Even if this pro-worker interpretation is correct, an employer’s failure to comply with the new training and education requirements does not appear to give rise to an independent cause of action by or on behalf of an affected employee. Before the amendment, FEHA provided that if an employer violated the sexual harassment education and training mandate, the remedy was for the Department of Fair Employment and Housing (and not affected employees) to seek an order requiring compliance.6 FEHA also provided that a claim that the training and education requirements “did not reach a particular individual or individuals shall not in and of itself result in any action alleging sexual harassment.”7 The amendment adding abusive conduct as a required subject of training and education did not change either of these provisions.

Although there are a few published cases that address claims that an employer has not taken “all reasonable steps necessary to prevent discrimination and harassment” under FEHA,8 there is little case law providing direct guidance on FEHA’s training and harassment provisions. Hence, employment law practitioners will be closely watching how courts will interpret the new anti-bullying requirements.

Jonathan M. Turner is founding partner at Epstein Turner Weiss in L.A.
Jonathan represents management in all aspects of labor and employment law.

1 The website for Workplace Bullying Institute is located at

2See website pages for “Healthy Workplace Bill” at

3 FEHA’s statutory provisions are found in California Government Code sections 12940, et seq.

4 FEHA section 12951.1(a) provides, among other things, that “[t]he training and education required …shall include information and practical guidance regarding the federal and state statutory provisions concerning the prohibition against and the prevention and correction of sexual harassment and the remedies available to victims of sexual harassment in employment[,]” and “shall also include practical examples aimed at instructing supervisors in the prevention of harassment, discrimination, and retaliation, and shall be presented by trainers or educators with knowledge and expertise in the prevention of harassment, discrimination, and retaliation.”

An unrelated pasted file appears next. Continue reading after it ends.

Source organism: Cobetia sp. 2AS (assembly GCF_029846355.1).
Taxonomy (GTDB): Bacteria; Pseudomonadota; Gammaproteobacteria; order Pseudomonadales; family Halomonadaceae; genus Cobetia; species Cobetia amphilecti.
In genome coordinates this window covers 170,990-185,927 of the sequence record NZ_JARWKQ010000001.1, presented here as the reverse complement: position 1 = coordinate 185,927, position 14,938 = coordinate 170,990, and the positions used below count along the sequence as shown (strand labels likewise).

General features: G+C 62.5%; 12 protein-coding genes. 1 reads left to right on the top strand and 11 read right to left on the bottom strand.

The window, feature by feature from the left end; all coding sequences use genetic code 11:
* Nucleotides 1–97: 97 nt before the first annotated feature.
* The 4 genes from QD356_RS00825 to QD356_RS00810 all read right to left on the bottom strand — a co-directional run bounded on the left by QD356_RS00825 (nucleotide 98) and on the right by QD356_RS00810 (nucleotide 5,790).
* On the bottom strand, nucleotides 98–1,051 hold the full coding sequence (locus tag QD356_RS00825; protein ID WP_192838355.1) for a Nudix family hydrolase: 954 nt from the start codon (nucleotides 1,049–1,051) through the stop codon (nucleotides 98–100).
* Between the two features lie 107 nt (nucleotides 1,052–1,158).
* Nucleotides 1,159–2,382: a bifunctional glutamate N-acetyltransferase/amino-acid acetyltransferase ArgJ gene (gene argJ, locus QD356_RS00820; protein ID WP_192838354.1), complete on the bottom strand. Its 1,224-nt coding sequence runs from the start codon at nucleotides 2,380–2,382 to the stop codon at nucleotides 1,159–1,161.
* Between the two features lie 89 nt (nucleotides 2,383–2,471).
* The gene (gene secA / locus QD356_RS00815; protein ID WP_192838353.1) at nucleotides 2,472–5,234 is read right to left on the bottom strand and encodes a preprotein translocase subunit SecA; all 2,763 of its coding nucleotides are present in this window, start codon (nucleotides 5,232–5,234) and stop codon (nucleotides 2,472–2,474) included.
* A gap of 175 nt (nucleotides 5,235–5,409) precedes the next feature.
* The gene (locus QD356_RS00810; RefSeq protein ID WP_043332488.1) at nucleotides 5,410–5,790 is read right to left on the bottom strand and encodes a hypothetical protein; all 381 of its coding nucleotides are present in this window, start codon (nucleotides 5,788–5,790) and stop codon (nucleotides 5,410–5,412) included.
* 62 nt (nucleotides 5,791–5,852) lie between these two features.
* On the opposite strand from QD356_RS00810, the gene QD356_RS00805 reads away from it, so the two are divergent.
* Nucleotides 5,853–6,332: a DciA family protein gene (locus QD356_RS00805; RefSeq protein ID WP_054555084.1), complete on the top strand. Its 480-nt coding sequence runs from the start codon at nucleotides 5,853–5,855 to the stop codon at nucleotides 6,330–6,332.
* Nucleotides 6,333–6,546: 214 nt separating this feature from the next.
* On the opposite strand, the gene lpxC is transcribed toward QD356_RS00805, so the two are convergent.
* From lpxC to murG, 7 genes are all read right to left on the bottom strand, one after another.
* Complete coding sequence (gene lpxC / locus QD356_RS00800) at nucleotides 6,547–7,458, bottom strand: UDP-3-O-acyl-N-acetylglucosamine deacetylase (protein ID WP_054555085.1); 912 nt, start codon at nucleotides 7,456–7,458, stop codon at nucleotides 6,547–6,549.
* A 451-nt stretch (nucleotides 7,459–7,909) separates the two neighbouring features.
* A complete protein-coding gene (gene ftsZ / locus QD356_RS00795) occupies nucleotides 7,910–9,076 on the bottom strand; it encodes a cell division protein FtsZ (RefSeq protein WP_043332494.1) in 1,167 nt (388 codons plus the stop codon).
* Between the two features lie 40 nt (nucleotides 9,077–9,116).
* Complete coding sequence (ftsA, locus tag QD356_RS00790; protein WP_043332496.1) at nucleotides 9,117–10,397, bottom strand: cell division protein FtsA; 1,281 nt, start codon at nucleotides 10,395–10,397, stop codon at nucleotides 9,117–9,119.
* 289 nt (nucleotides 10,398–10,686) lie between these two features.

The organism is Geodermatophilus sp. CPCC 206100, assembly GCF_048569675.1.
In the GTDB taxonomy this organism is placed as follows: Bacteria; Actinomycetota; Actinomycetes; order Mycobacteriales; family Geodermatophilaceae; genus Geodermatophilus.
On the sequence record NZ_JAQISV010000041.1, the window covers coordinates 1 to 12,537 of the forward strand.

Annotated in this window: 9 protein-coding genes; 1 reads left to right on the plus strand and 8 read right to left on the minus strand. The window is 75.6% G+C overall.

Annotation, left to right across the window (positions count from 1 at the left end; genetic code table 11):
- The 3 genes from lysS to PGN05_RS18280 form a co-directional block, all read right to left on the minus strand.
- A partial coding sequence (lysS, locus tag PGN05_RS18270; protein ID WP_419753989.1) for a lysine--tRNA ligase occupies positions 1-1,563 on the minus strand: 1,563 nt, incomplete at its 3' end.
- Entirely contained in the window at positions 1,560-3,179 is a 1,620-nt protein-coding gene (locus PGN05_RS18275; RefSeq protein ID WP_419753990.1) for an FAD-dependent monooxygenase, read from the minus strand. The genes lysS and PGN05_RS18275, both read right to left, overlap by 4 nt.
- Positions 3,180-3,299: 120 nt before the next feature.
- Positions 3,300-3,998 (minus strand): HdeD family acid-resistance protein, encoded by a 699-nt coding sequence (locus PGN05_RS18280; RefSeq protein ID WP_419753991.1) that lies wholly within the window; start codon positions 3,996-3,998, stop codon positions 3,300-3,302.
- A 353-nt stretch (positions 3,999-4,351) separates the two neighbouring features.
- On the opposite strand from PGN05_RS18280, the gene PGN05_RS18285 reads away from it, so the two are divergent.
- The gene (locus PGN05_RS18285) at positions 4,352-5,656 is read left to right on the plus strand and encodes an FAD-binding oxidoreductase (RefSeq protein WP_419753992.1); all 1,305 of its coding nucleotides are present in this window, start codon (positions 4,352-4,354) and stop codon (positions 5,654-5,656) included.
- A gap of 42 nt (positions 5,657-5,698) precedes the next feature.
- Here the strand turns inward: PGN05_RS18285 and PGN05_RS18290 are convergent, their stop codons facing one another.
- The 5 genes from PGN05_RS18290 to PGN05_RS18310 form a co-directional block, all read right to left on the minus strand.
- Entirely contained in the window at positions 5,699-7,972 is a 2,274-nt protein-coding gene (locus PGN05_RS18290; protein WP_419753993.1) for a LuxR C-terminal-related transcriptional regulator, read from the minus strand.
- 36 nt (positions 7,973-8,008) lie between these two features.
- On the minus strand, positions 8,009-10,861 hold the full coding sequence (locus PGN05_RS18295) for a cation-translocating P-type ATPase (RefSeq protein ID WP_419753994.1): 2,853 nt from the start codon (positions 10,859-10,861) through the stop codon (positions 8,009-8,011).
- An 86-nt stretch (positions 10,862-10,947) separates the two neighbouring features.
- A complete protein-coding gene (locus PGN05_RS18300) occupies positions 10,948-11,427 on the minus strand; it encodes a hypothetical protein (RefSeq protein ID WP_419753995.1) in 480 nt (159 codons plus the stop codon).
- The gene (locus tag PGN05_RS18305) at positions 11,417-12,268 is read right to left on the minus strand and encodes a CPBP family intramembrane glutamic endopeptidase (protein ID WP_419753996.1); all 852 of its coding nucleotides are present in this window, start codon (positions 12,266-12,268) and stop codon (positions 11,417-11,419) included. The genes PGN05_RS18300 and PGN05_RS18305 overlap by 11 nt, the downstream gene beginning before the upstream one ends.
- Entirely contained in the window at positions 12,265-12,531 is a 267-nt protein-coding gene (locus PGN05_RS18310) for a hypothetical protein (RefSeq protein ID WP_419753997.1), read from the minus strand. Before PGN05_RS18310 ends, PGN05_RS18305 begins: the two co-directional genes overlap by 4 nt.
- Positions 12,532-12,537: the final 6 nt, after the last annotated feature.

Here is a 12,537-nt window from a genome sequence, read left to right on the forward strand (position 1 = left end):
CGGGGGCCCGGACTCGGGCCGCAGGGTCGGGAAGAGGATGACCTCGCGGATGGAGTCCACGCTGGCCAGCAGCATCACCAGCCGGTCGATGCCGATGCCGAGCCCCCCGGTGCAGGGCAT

5 See Cal.Govt.Code section 12950.1(b).

6 Cal.Govt.Code section 12950.1(e).

7 Cal.Govt.Code section 12950.1(d). This same provision also states that “[c]onversely, an employer’s compliance with [the training and education requirements] does not insulate the employer from liability for sexual harassment of any current or former employer or applicant.”

8 See Dickson v. Burke Williams, Inc. (March 6, 2015) __Cal.App.4th __ (discussing Cal.Govt.Code section 12940(k), which provides for a separate right of action against an employer who fails to take “all reasonable steps necessary to prevent” discrimination or harassment, but requiring first that the employee establish an underlying violation of rights and injury under FEHA.)


One response to “California’s Anti-Bullying Statute – What is the Effect of Non-Compliance?

  1. Pingback: Calvin Associates, Inc. - California’s Anti-Bullying Statute – What is the Effect of Non-Compliance?